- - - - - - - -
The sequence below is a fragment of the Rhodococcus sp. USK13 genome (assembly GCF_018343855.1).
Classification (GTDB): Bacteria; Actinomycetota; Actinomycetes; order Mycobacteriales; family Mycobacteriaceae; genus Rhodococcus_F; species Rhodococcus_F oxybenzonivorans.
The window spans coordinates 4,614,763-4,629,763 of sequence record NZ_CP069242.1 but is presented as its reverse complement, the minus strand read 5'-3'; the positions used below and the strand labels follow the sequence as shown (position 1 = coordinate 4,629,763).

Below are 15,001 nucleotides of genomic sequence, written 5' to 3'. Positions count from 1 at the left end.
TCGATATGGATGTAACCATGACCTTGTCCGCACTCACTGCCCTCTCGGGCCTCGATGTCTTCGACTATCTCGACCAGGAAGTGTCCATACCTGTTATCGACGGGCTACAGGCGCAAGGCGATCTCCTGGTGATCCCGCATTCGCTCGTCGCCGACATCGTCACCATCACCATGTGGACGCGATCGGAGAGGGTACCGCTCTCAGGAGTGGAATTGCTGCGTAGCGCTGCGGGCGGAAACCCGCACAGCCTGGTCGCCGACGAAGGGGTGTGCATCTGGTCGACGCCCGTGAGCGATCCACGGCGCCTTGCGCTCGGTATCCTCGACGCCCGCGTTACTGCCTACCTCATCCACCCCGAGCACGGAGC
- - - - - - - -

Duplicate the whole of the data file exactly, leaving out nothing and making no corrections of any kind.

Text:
The sequence below is a fragment of the Rhodococcus sp. USK13 genome (assembly GCF_018343855.1).
Classification (GTDB): Bacteria; Actinomycetota; Actinomycetes; order Mycobacteriales; family Mycobacteriaceae; genus Rhodococcus_F; species Rhodococcus_F oxybenzonivorans.
The window spans coordinates 4,614,763-4,629,763 of sequence record NZ_CP069242.1 but is presented as its reverse complement, the minus strand read 5'-3'; the positions used below and the strand labels follow the sequence as shown (position 1 = coordinate 4,629,763).

Below are 15,001 nucleotides of genomic sequence, written 5' to 3'. Positions count from 1 at the left end.
TCGATATGGATGTAACCATGACCTTGTCCGCACTCACTGCCCTCTCGGGCCTCGATGTCTTCGACTATCTCGACCAGGAAGTGTCCATACCTGTTATCGACGGGCTACAGGCGCAAGGCGATCTCCTGGTGATCCCGCATTCGCTCGTCGCCGACATCGTCACCATCACCATGTGGACGCGATCGGAGAGGGTACCGCTCTCAGGAGTGGAATTGCTGCGTAGCGCTGCGGGCGGAAACCCGCACAGCCTGGTCGCCGACGAAGGGGTGTGCATCTGGTCGACGCCCGTGAGCGATCCACGGCGCCTTGCGCTCGGTATCCTCGACGCCCGCGTTACTGCCTACCTCATCCACCCCGAGCACGGAGC